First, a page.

Cameroon validates its national ecosystem assessment

Panorama of main cascade of Ekom waterfall at Nkam river, Cameroon

Cameroon, host to some of the most biodiverse places on Earth, became the third country in UNEP-WCMC’s National Ecosystem Assessment Initiative (NEA Initiative) to validate its national ecosystem assessment.

National endorsement

On January 27th 2022, Cameroon announced the validation of its national ecosystem assessment, a comprehensive knowledge-base on biodiversity and ecosystem services and its linkages to people to support decision-making within the country.

The validation of the assessment was the outcome of a two-day workshop in the town of Mbankomo, south-east of Yaoundé. This national event was attended by high-level representatives, civil society, and international organisations, including the Minister of Environment, Hele Pierre, the National Focal Point for the Intergovernmental Science-Policy Platform on Biodiversity and Ecosystem Services (IPBES) Joséphine Eloundou, and the co-chair of the assessment and Director in the Ministry of Justice,  Prudence Galega. After the opening ceremony, Ms. Galega spoke to the press, emphasising the importance of the knowledge and data brought by the assessment process.

Cameroon’s national ecosystem assessment process and findings

Cameroon – alongside Colombia, Ethiopia and Vietnam – joined the NEA Initiative in 2017. The completion of the assessment is the result of a collaborative work carried out by a team of 50 authors and experts.

In March the Cameroon NEA team and the Sub-Global Assessment Network hosted a global presentation  of  Cameroon’s assessment, highlighting the achievements and impact of Cameroon’s findings to support decision-making.

Key findings from Cameroon’s assessment include:

  • Cameroon’s representativeness, abundance and diversity of ecosystems and species is exceptional, ranking 4th in Africa.
  • However, all the parameters on biodiversity and ecosystem services indicate decline on species, reduction in the extend of some ecosystems (forest, savanna, coastal) and loss of potential services.
  • This is most severe in the semi-arid area. Cameroon is among the countries recording the highest number (61%) of endangered and critically endangered species in the Guinean forests of West Africa.
  • The most common drivers for the transformation and loss of biodiversity and ecosystem services in Cameroon are uncontrolled, unsustainable, and inappropriate planning of development activities like small-scale agriculture, agribusinesses, infrastructure, urbanization, mining, and exploitation of non-timber forest products.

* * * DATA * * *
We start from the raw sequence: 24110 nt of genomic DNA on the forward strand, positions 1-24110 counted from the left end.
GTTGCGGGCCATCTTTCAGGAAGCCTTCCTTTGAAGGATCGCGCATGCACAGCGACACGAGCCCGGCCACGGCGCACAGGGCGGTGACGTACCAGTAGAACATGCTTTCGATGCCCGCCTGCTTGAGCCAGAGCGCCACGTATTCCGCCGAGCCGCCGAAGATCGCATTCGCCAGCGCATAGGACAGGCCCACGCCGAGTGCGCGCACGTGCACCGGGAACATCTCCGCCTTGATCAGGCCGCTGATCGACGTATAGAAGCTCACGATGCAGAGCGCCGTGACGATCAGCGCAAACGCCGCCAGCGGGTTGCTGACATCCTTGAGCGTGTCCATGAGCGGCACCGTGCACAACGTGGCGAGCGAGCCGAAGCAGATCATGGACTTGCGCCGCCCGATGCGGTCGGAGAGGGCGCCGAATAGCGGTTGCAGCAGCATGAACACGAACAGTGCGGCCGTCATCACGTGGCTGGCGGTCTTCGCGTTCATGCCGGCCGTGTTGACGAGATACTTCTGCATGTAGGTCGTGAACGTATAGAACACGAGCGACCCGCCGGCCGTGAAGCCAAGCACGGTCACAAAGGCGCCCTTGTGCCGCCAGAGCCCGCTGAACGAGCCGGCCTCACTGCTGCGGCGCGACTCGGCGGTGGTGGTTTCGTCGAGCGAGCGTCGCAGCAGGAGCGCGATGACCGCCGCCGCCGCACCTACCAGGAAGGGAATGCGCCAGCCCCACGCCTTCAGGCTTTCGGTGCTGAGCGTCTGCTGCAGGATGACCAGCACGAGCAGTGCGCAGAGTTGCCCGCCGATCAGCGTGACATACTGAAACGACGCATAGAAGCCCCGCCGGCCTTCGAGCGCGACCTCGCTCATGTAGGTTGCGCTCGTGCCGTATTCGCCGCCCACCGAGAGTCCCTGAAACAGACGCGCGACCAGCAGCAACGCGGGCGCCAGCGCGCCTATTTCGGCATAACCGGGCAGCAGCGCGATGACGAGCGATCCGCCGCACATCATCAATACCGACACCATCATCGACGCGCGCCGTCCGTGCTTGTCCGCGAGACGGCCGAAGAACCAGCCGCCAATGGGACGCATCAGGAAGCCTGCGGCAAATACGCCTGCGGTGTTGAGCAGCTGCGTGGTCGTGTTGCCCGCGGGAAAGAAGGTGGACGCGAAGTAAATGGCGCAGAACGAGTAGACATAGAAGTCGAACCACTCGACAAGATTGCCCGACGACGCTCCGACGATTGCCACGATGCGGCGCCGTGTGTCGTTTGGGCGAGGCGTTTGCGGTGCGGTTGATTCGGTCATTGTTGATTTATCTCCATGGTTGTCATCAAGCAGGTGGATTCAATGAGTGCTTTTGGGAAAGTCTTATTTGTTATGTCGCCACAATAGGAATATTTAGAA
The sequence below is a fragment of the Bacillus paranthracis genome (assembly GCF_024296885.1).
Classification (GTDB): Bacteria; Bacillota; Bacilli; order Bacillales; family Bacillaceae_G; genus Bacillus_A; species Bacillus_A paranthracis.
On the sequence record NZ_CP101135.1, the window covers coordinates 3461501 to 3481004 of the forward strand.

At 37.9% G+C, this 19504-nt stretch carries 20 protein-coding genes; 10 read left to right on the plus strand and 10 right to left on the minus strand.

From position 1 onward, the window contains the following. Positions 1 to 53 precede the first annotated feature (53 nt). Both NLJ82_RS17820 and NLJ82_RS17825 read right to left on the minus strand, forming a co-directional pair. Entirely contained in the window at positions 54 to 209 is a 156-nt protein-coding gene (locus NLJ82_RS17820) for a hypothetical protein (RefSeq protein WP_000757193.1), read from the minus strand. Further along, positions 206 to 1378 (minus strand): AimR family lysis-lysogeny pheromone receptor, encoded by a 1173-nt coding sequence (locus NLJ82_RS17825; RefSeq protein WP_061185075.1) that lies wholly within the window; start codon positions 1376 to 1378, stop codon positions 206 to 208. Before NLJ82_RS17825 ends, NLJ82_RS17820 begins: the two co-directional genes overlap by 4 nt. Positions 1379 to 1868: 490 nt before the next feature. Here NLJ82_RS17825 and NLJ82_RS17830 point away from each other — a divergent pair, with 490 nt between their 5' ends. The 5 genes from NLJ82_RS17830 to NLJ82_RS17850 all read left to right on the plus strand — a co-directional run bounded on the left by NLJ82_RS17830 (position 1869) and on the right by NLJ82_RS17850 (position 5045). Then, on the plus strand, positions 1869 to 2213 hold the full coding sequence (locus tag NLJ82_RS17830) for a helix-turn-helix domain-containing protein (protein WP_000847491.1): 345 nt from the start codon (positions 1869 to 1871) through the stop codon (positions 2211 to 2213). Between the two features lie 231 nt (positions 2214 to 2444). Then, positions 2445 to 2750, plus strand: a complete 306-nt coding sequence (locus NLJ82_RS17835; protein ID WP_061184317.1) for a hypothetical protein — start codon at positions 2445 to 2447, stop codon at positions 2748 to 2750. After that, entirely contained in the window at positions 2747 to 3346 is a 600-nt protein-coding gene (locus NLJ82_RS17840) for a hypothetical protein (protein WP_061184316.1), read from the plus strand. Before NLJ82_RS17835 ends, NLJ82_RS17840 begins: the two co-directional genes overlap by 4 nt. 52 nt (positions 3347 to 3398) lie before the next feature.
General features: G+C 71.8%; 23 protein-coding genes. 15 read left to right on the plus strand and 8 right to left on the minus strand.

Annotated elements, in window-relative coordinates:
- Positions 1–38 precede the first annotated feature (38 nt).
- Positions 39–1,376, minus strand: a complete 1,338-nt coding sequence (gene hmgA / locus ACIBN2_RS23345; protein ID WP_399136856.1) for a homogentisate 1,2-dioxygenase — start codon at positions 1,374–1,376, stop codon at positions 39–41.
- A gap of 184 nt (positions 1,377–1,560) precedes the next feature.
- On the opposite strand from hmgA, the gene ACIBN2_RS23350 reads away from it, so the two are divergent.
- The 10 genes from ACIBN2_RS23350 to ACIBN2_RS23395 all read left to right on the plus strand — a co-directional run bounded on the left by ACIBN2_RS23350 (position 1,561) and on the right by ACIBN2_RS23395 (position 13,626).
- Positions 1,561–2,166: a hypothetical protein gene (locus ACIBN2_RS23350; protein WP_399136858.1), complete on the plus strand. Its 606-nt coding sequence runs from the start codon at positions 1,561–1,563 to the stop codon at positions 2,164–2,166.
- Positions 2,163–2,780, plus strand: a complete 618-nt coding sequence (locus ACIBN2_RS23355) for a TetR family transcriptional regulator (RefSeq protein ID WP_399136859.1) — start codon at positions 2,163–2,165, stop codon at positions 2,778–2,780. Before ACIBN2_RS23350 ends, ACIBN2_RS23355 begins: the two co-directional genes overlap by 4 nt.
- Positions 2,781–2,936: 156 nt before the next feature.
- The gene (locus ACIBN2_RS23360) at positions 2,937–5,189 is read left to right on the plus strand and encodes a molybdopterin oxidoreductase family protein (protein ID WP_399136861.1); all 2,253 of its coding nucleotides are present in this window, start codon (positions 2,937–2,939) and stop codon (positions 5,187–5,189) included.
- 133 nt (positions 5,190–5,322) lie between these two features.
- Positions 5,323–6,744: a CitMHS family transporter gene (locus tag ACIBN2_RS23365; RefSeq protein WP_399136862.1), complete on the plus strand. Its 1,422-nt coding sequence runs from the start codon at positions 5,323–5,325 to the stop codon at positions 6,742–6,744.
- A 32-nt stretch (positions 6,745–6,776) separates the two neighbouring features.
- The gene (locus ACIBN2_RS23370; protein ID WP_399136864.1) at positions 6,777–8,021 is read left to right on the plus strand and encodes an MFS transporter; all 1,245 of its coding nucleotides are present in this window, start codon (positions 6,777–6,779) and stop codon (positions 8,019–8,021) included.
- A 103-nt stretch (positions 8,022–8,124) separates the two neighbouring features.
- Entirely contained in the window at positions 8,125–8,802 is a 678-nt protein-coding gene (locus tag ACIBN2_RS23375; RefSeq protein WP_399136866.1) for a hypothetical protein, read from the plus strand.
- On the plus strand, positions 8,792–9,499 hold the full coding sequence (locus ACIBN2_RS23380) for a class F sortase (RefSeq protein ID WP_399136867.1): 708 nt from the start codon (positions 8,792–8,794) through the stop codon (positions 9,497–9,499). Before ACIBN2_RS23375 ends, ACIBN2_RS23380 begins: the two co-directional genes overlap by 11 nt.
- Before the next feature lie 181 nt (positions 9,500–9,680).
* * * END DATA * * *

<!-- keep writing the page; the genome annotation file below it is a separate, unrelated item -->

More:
• Under all biodiversity and ecosystem services scenarios, models and development options, the potential of Cameroon's nature to reduce poverty and improve well-being remain largely untapped.
  • Spatial planning for biodiversity and ecosystem services conservation and sustainable management, sustainable food and energy production, and enforced environmental safeguards are the three key policy options to reconcile biodiversity and ecosystem services conservation with Cameroon’s development needs and increase contribution to human well-being by 2030.

From validation to action: next steps

Cameroon is now embarking on the use of assessment findings stage, aiming to identify ongoing and future processes where assessment findings could guide the consideration of the full value of nature in decision-making.

During the global presentation session, IPBES NEA focal point Joséphine Eloundou delivered an insightful presentation on the country’s next steps. She emphasised that, “an enabling environment to catalyse actions is much needed because this ambition of living in harmony with nature will only be possible with the involvement of all the stakeholders and relentless support of the technical and financial development partners”. She highlighted the need to advocate for the integration of biodiversity and ecosystem services in Cameroon’s National Development Strategy for 2030 (NDS30). Madame Eloundou also insisted on the need to support and develop the Platform for Science-Policy Interface on Biodiversity and Ecosystems Services - alongside defining priority research areas to fill the knowledge gaps identified during the country’s national ecosystem assessment to build capacity to support science-based policy and decision-making.

The United Nations Development Programme (UNDP) will support Cameroon in the use of assessment findings, through the catalytic BES Solution Fund. Managed by UNDP through the Biodiversity and Ecosystem Services Network’s (BES-Net) and generously provided by the Federal Ministry for the Environment, Nature Conservation, Nuclear Safety and Consumer Protection of the Federal Republic of Germany and SwedBio, the BES Solution Fund will support action on tangible solutions emerging from the recommendations of the national ecosystem assessment.

For more information about national ecosystem assessments, visit the NEA Initiative’s website at the following link:

The National Ecosystem Assessment Initiative at UNEP-WCMC is part of the Biodiversity & Ecosystem Services Network (BES-Net), working in partnership with UNDP and UNESCO. Financial support for Cameroon’s national ecosystem assessment and the NEA Initiative is being provided by the International Climate Initiative (IKI) of the Federal Ministry for the Environment, Nature Conservation, Nuclear Safety and Consumer Protection of the Federal Republic of Germany.

This article originally appears on the NEA Initiative's website here.

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